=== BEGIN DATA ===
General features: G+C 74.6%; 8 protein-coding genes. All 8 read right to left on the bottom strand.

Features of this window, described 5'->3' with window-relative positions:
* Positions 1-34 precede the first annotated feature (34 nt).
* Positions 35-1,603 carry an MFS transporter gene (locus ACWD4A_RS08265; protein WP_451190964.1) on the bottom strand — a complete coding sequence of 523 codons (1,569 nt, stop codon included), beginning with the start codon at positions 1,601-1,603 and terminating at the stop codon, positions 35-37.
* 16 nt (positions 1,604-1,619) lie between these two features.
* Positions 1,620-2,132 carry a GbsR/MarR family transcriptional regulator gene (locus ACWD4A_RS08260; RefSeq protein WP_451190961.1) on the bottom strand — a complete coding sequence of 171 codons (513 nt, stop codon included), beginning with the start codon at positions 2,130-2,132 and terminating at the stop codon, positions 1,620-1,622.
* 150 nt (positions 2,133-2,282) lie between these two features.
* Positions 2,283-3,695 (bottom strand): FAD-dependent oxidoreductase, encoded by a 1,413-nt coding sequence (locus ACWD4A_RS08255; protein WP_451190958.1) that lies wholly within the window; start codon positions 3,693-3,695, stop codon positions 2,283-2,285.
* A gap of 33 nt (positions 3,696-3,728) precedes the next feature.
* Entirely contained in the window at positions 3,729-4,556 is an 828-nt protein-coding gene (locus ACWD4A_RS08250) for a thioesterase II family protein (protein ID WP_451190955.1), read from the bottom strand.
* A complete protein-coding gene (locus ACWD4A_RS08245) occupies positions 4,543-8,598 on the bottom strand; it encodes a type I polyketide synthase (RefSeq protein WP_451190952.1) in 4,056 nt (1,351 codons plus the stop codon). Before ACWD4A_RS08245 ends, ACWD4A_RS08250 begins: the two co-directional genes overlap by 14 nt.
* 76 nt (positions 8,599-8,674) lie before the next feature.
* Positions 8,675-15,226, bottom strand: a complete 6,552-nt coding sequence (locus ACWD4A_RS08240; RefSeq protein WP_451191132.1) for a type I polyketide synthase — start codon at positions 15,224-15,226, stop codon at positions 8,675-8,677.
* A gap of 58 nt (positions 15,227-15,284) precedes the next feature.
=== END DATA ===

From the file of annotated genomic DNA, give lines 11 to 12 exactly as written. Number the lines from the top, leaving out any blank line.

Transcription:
* A complete protein-coding gene (locus ACWD4A_RS08245) occupies positions 4,543-8,598 on the bottom strand; it encodes a type I polyketide synthase (RefSeq protein WP_451190952.1) in 4,056 nt (1,351 codons plus the stop codon). Before ACWD4A_RS08245 ends, ACWD4A_RS08250 begins: the two co-directional genes overlap by 14 nt.
* 76 nt (positions 8,599-8,674) lie before the next feature.